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“Larn’ Yo’ Lessons Well”

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We like to recall the early days of our life and the sage advice of our Grannies –“Larn yo’ lessons well”. In so doing, Granny was referring not only to our education in school but the lessons of life in general.

It is a critical piece of advice which we have not always heeded, to our detriment. For too many of us, that bit of advice is often restricted to our formal education and we fail to heed or understand the lessons of everyday life. We are the worse off because of it.

One glaring example of this weakness of ours is the field of politics and among the biggest culprits are political parties and politicians, real and imagined. So bent are these on believing their own propaganda that they continually ignore the lessons from their teacher, the electorate, and attempt to spin the teaching of reality to suit their own purposes. No wonder that the failure rate in the Caribbean in this category is so high!

Each general election fought in the Caribbean brings with it a rich body of lessons which ought to enrich the education of this group of persons and better equip them for their own challenges ahead. Sadly, our collective experience has demonstrated either a refusal or incapacity to absorb the lessons. After each round we resort either to triumphalism, mistakenly believing that winning at the polls is a blanket endorsement of all that we do and say, or to “rejectionism” and what I would call “Oppositionism”, more strident opposition to all things on the other side, good and bad alike.

Let us take the recent elections in Dominica as an example, for the lessons are fresh and right before us. As in almost every country where elections are held, including that of the leading lecturer in “democracy”, the USA, there seems to be controversy over the electoral system and the conduct of elections. Yet for some strange reason we seem not to want to fix our problems by rational and intelligent discussion and consensus, but by political confrontation and resort to the courts. We have had precious little to show for it. Public education and engagement will surely realize more benefits, but these do not suit our warped political perceptions.

Among the biggest bones of contention are always the Voters List and its accuracy. It is a critical area which has bearing on who is registered and important aspects such as voter identification.

No one can deny the centrality of these to the conduct of elections and it is therefore vital that agreement be arrived at on such issues well in advance of elections so that these administrative issues do not cloud our choices of whom we should trust to govern our nation’s affairs. Dominica has again demonstrated to us that we must collectively address any loopholes real or imagined, before we embark on our next exercise.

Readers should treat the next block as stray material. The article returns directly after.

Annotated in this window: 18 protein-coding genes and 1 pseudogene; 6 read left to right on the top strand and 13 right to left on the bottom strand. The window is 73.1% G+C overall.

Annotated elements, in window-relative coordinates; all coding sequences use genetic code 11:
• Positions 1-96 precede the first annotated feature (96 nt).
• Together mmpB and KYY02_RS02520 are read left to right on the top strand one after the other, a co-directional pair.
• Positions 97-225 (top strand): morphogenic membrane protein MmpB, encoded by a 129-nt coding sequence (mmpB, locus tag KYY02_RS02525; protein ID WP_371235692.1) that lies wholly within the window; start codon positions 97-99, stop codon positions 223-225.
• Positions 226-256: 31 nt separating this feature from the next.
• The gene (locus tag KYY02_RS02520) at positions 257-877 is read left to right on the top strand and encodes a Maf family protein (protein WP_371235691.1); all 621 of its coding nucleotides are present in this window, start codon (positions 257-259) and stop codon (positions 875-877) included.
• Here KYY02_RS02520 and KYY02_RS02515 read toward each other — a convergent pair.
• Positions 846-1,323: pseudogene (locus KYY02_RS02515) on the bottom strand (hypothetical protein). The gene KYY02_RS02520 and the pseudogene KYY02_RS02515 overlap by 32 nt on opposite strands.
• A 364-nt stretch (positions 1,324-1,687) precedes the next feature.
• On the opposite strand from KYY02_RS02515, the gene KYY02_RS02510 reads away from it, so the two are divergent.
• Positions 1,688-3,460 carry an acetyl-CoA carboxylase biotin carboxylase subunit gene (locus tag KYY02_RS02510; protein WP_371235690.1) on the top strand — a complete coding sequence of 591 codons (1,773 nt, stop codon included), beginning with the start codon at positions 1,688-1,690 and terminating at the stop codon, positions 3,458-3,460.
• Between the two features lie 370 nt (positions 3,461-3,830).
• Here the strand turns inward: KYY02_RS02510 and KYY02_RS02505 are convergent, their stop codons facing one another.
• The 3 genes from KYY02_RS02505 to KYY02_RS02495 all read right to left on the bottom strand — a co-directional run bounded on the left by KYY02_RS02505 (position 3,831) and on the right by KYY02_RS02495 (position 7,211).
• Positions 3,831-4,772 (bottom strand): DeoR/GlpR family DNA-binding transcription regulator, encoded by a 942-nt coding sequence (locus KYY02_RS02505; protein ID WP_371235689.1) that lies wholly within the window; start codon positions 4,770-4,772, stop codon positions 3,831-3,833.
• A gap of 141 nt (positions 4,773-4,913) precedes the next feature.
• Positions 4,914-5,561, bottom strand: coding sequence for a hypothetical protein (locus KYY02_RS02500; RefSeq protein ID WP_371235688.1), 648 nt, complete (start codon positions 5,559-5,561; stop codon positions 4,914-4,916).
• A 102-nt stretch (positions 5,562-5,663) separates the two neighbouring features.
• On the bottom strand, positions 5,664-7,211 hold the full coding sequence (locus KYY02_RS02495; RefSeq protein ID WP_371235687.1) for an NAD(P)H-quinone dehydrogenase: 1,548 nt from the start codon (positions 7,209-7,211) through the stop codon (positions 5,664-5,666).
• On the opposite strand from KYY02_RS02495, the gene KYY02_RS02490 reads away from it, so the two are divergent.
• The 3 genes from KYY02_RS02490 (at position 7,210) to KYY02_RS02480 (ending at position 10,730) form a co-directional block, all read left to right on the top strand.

Yet there is a teaching from Granny that is forgotten. That is the old saying that “prevention is better than cure”. Thus if political parties would spend time on familiarity with not just the List, but with people in their communities, not only will they be in a better position to carry out the tasks of vigilance on election day, but they would also make it very difficult for fraud to be committed and save a lot of time and money on expensive court cases which resolve nothing, or on vitriolic campaigns which spread more hate than produce results.

Talking of campaigns of hate and violence, Dominica again demonstrated the futility of that approach. Clearly the electorate gave a verdict on that, though ‘Duncy Head and company’ seem not to understand. Amusingly, I hear some local folk here making reference to what is called “the road-block revolution” of 2000. If, 20 years after, there are still politicians who believe that it was the road-blocks of that time which gave the ULP victory in the 2001 elections, then they must go back to the political school. If you do not understand our history, you are incapable of leading.

The lessons of Dominica would be incomplete unless we focus on the critical areas of campaign financing and related to it, the controversial Citizenship by Investment (CBI) programmes. The victory of the Dominica Labour Party (DLP) in the face of exposures and allegations of abuse of the system and how it can be used to exploit our ‘open sesame’ approach to campaign financing, can cause these issues to be swept under the carpet. We must not allow this to happen for campaign financing has gone far beyond our control and has grave implications for our democracy. The finger-pointing should not be at the conduct of parties but at the system itself, it is an open invitation to corruption and the continued domination of the majority by the moneyed class.

Those are the lessons which we can take home for our homework over the Christmas season so that we can show Granny in 2020 that “We larn’ our lessons well”.

Renwick Rose is a community activist and social commentator.

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